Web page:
• Repeal of the individual mandate is now expected – not popular and little understood – will leave millions left uninsured (13 million according to the CBO), drive insurers out of the public marketplace, and increase premiums
    • Concerns for Nonprofit Health Care and Social Service Providers
      • If Medicaid is cut, demand for charity care will increase, as will use of expensive emergency rooms
      • If government does not fund response to opioid crisis, greater burden will be placed on charitable sector
      • Loosening of health insurance requirements will leave more people with inadequate coverage and a need for charitable assistance
      • Fragmented approach to controlling health care costs increases administrative burden and financial risks
    • Concerns for Nonprofits as Employers
      • Unclear how progress will be made in controlling costs for employee health care
      • Crucial benefit for recruiting and retention but expense remains daunting
      • Small employers lack leverage to negotiate Individual mandate may be repealed, but there is no discussion of repealing employer mandate;  IRS is beginning enforcement

Current Challenges in Executive Compensation Governance

  • Federal laws to be considered: 4941 for private foundations; 4958 for public charities
  • Proposed tax reform may make significant changes to federal laws related to compensation
    • Introduction of new 10% Excess Benefit Transaction Tax on Organization
    • Elimination of Rebuttable Presumption of Reasonableness (procedures become minimal standards of due diligence)
    • Elimination of Protection against 10% Manager Tax Due to Reliance on Professional Advice / Compensation Studies
    • Expands definition of “Disqualified Person” to Include Athletic Coaches and Investment Advisors (not just internal)
    • Extends Section 4958 (Excess Benefit Transactions) to 501(c)(5)s and 501(c)(6)s
    • New 20% Entity-Level Tax on Compensation above $1 million for top 5 employees and on excess parachute payments (present value that exceeds three times the employee’s base compensation)
    • Cap and phase out non-taxable employer-provided housing
  • Some governance best practices
    • Qualified, disinterested compensation committee members,
    • Committee documents, including a conflict of interest policy, a compensation philosophy/strategy, and a committee charter
    • Positions to be reviewed include all disqualified persons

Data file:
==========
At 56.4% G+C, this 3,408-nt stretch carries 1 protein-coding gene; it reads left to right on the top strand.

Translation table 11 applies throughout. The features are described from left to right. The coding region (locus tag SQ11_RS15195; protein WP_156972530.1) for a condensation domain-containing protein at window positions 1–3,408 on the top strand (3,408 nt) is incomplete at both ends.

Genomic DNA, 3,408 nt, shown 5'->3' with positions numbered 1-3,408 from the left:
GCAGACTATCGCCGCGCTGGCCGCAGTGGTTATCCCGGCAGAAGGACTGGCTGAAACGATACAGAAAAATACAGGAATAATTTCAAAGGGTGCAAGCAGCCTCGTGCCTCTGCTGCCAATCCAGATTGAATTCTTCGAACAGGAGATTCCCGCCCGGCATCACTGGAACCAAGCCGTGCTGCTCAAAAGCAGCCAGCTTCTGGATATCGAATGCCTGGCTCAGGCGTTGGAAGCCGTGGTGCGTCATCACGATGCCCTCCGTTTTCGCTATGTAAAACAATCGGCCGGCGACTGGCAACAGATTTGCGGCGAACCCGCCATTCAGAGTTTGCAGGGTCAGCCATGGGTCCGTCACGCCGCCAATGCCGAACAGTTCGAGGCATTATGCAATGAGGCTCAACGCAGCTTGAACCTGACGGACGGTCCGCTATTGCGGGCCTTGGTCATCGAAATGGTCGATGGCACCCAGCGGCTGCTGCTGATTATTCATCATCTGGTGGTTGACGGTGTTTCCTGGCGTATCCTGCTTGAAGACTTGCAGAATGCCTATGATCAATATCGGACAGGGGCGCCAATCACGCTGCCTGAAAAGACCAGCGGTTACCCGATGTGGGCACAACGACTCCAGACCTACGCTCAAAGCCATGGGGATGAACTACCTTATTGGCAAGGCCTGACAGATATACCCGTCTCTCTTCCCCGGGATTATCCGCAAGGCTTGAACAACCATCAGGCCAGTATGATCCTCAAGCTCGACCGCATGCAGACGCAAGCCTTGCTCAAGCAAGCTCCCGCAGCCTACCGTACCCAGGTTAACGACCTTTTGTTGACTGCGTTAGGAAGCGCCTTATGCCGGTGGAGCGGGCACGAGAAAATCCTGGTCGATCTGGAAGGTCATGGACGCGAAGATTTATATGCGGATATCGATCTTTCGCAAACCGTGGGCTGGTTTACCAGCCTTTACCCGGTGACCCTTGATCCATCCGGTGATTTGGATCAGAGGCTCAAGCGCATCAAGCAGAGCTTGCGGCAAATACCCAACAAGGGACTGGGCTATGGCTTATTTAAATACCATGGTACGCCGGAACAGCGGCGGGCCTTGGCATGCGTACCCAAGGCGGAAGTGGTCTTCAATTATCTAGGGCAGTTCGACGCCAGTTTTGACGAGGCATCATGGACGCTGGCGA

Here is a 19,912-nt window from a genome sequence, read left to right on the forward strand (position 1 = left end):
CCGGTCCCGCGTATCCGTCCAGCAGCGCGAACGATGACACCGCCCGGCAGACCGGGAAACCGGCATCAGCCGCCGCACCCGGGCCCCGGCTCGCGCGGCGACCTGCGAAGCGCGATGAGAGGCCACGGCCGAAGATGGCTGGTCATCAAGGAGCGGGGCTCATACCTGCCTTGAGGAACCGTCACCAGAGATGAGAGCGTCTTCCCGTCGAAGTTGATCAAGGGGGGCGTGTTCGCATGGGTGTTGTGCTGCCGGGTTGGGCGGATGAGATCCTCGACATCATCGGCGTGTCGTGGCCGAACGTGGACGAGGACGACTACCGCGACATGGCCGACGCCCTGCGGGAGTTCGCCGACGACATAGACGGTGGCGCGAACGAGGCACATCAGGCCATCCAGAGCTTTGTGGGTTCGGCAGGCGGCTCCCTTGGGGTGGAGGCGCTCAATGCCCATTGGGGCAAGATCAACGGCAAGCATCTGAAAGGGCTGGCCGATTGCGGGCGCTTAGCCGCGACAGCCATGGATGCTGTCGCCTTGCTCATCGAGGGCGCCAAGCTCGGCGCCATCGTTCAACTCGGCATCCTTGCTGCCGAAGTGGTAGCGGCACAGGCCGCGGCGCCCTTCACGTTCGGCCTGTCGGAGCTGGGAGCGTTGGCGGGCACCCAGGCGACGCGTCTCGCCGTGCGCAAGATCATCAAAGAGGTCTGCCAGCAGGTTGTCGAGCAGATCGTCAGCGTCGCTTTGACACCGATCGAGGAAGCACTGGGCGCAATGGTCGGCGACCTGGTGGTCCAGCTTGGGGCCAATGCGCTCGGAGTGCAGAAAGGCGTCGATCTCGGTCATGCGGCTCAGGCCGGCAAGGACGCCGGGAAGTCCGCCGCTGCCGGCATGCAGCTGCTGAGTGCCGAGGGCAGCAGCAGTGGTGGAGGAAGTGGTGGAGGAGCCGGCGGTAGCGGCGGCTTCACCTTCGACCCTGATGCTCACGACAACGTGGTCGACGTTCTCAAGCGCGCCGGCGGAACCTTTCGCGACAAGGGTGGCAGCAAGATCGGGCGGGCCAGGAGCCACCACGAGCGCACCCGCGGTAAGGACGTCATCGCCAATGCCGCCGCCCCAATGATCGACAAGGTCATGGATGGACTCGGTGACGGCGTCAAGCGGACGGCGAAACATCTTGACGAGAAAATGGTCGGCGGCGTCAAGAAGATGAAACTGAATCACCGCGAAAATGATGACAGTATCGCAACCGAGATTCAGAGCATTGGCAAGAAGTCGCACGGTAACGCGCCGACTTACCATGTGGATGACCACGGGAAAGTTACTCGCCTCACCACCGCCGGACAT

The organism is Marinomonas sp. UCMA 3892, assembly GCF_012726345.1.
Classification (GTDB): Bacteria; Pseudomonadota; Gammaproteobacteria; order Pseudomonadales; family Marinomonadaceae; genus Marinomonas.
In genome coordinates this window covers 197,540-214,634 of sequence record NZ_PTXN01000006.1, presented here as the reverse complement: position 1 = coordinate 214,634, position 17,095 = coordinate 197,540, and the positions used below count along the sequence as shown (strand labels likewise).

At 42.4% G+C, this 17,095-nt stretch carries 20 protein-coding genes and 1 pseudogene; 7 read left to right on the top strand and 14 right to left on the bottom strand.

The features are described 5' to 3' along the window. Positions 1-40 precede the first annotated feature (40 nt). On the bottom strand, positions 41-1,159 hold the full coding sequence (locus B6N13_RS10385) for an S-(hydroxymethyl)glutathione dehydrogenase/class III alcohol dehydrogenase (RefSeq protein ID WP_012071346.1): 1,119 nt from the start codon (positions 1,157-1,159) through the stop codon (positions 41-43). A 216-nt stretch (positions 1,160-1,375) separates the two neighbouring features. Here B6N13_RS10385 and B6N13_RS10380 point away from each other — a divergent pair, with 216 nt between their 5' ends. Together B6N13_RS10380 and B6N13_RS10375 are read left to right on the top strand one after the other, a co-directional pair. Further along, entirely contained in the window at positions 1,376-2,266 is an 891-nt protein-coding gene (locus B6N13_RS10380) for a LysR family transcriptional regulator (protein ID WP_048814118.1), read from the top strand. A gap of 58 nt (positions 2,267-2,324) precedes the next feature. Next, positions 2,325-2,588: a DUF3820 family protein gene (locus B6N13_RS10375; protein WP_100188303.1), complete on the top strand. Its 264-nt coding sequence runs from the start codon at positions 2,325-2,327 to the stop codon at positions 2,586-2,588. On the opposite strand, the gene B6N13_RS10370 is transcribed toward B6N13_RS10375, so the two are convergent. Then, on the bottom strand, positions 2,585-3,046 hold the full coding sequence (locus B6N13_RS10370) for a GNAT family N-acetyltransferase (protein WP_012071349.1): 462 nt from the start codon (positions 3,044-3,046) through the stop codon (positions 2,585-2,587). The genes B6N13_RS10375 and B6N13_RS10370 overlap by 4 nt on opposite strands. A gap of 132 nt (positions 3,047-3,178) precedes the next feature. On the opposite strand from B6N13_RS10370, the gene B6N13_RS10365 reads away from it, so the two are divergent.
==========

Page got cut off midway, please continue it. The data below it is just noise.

• Written opinion letter from outside expert
    • Focus on total compensation
    • Full board is briefed at least annually
    • Development of appropriate communications policy

Managing Cybersecurity Threats for Nonprofits

  • Not just about confidentiality, also about integrity and availability – need to balance security and usability
  • A cybersecurity program means preparation for a cybersecurity attack at the enterprise level with Board oversight to reduce the risk of, and prepare for, data breaches, recover from a data breach, loss of business continuity, harm to public, etc.

Current Developments

  • Lots of discussion about the GOP tax bill, which is being considered (and modified) by the Senate as the panel speaks
  • See our previous posts on the tax bills here and here
  • Additional provisions discussed:
    • In the business tax area there is a disallowance of the deduction for certain employee benefits under §274 and §132 (transportation, parking, on site health facilities). Because disallowing the deduction would not have the same effect on tax exempt employers, H.R. 1 imposes unrelated business income tax on the value of these benefits provided by tax exempt employers.
    • Donor-advised fund (DAF) annual disclosures
    • Excess business holdings exception (also discussed by the media with respect to Newman’s Own, but it has broader implications) – Newman’s Own Tax Break (Politico)
    • Repeal of the New Markets Tax Credit (but Senate created Qualified Opportunity Zones similar to NMTC for low income housing through Dept. of Treasury CDFI)
    • Parks Foundation v. Commissioner – reliance only on reasoned opinions (not on conclusory statements)
  • Rev. Proc. 2017-5: An organization exempt under 501(c)(3) that wants to be recognized under a different subsection must dissolve and re-apply